So Jeremy Corbyn is fighting for the soul of the Labour Party is he? Well good for Jeremy, but what he doesn’t seem to realise is that Tony Blair suffocated it years ago. It was wrapped in a red flag and buried up at Highgate Cemetery on the 21st of July 1994. There was a rumour that, in 1997, someone placed a single red rose on the grave and named it The Tomb of the Unknown Socialist, but the rose and any external markings have long-since disappeared.
Irrespective of whether he splits the labour party or somehow and miraculously mends all those burned bridges, before leading the new-old-Labour Party into the electoral sunrise of a socialist nirvana, Jeremy Corbyn, will surely learn what Michael Foot and Neil Kinnock, and Viscount Stansgate, and all those other hoary old left-wing anachronisms learnt some years earlier. . .
You can either have principles or you can have power, but you can’t have both
And on the subject of that. . .
It seems Sir John Chilcot has decided that Tony Blair was somewhat less than entirely truthful with Parliament and the country, when he put an arm around the then U.S. President George Walker Bush, and said, ‘don’t worry, George, I’ll be there with you when you invade Iraq’.
For G.W. Bush it was unfinished family business, but for Tony Blair there was no personal motivation in deceiving the electorate, his Parliamentary colleagues, and himself. It was simply Tony Blair being Tony Blair.
Anyone with half a brain already knew what Tony Blair was like. I mean, let’s not kid ourselves. He joined the Labour Party and immediately saw that social conscience and fiscal irresponsibility go hand-in-hand. More importantly, he saw that Old Labour’s ‘tax the rich and feed the poor’ mentality was never going to be elected in a post-Thatcher Britain.
And so he hijacked what was left of the Labour Party, after Thatcher had finished doing what Thatcher did so well to the trade unions, dumped both his and the Labour Party’s ‘socialist principles’ at the nearest recycling plant, and set about building New Labour.
All of those once strongly held principles went straight out of the window, along with Labour’s traditional reliance on ‘the working class vote and trade union memberships.
At Party Conferences, The Red Flag was hauled down in favour of a single-stemmed red rose.We’ll Keep the Red Flag Flying Here was replaced with Things Can Only Get Better (and just about anything by Oasis) and all those unpopular taxes on the rich were similarly and unceremoniously junked in favour of a breadth of celebrity and big business courtships.
Now why anyone would believe that a man who could dump his beliefs, his principles, and the once-proud history of The Labour Party, so easily and so quickly in the pursuit of power and popularity, and then instantly become a reformed character once that same power and popularity was his to command is beyond me. . . But believe it they did.
And on the subject of power and popularity, it seems that Theresa May is the new ‘anointed one’, and Britain is about to truly understand why the country so desperately needs a credible opposition.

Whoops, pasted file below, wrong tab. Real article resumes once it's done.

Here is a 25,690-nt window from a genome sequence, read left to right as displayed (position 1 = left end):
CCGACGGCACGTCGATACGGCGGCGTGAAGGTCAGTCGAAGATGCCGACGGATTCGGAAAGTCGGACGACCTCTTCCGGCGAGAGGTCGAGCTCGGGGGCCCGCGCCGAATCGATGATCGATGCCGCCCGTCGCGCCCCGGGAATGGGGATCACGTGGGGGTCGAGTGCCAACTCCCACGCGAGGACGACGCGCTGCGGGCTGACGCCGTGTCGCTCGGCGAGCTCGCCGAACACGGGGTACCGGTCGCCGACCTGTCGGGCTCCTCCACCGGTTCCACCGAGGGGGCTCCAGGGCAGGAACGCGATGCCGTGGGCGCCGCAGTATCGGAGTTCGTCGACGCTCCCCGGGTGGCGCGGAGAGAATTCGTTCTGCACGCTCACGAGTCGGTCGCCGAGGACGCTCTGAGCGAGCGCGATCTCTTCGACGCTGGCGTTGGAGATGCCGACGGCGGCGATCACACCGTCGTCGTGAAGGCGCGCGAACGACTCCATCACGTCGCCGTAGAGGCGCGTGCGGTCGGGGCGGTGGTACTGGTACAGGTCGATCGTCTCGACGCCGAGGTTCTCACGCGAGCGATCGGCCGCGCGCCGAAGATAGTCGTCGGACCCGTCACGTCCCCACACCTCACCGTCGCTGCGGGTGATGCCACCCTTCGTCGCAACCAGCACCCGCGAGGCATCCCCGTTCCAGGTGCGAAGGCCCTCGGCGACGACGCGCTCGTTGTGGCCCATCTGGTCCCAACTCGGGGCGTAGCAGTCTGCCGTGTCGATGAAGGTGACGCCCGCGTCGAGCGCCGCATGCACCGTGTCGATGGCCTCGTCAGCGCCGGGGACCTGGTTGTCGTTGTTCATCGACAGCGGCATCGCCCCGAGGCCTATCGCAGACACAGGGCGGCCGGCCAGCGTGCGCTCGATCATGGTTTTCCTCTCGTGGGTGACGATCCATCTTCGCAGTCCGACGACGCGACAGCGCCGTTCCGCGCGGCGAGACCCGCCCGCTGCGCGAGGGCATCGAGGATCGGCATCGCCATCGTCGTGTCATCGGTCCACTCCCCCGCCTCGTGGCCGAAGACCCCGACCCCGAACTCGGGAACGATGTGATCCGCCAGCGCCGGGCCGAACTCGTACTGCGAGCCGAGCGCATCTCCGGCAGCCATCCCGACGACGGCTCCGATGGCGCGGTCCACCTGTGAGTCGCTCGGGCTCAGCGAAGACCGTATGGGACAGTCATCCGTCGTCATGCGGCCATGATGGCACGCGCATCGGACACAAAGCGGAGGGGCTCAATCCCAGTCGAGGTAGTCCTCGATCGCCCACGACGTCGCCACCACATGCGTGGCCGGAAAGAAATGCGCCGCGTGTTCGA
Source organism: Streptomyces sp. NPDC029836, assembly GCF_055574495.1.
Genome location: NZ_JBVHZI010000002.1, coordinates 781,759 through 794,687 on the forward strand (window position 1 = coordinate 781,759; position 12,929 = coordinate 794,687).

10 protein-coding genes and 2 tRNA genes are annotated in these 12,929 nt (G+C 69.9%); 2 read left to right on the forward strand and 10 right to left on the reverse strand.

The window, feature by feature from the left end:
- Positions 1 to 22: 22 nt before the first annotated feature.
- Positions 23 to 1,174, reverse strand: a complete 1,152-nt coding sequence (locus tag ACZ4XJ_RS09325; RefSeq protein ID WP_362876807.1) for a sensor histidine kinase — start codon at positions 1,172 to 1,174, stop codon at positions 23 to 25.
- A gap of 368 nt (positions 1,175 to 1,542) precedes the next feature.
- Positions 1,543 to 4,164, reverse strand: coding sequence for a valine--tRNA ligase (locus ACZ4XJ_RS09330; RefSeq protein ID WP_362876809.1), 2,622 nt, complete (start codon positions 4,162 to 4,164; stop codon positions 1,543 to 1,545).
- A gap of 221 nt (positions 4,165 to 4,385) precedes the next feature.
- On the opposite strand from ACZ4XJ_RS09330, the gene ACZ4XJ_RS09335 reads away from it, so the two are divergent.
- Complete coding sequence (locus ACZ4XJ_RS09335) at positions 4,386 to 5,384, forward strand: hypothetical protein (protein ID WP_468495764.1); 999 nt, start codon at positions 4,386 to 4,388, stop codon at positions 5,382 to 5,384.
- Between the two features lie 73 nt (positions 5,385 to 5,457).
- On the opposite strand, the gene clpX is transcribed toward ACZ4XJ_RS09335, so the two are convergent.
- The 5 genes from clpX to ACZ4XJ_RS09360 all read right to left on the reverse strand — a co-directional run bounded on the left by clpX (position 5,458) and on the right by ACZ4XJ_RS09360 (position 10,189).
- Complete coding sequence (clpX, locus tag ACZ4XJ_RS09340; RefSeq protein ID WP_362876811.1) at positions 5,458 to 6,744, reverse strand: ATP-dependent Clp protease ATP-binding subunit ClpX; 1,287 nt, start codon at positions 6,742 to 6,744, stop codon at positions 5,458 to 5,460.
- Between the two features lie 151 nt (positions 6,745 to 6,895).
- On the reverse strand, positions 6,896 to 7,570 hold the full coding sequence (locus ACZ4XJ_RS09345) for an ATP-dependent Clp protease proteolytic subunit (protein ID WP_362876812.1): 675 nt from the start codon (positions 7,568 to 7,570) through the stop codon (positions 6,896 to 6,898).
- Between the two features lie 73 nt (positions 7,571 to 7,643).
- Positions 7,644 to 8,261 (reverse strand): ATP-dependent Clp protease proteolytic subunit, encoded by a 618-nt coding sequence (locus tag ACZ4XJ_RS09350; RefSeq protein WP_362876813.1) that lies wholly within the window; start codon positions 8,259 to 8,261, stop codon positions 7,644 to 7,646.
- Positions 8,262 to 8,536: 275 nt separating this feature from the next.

According to Theresa May, Brexit means Brexit and there will be no new general election before 2020 (As Theresa makes no mention of achieving a sudden and unexpected clarity of vision, I have to assume that she meant the year).
Let’s face it we haven’t had a British Prime Minister with an ounce of brain and a full set since Margaret Thatcher. Like her or loathe her Thatcher did restore Britain’s democracy, economic strength, and international repute.
I mean, John Major was a likeable enough individual, even though he suffered from a severe case of charisma bypass, but he was no Thatcher. History records that he was ultimately betrayed by all those right-wing “Bastards!” (Now who does that remind you of?). It also records that his laying of the soon-to-be Secretary of State for Health, proved a whole lot easier than his laying of the ghost of Margaret Thatcher.
Then along came Tony Blair; who saw Thatcher’s phenomenal jump in popularity following the Falkland’s War, and tried the same thing in Iraq, with tragically predictable consequences, or at least according to the Chilcot report.
Glossing over the short and thoroughly unremarkable premiership of Gordon Brown, we then come to David Cameron, who has, sadly, proved to be no exception to this rule of the unexceptional.
On a personal note I like David Cameron. He seems a genuine sort of man who actually tried to do the right thing, but in terms of a place in history, and let’s face it that is what this quest for political power always eventually comes down to, his premiership will be seen as a disaster for Great Britain and a disaster for democracy.
Maybe Theresa May will prove to be the real deal. Maybe she will unite a bickering Conservative Party, galvanise Her Majesties’ official Opposition, re-unite a bitterly divided country, halt excessive immigration, strengthen Sterling, reinvigorate the NHS, lower taxes, increase productivity, boost exports, reduce imports, cancel the national debt, restore the empire, and make Marks & Spencer profitable again.
Or maybe, just maybe, as she takes her unelected place in both Downing Street and the history books, she will come to learn what David Cameron and all those who went before her learnt to their individual cost . . .
That promises can sometimes become prisons.
Have a good one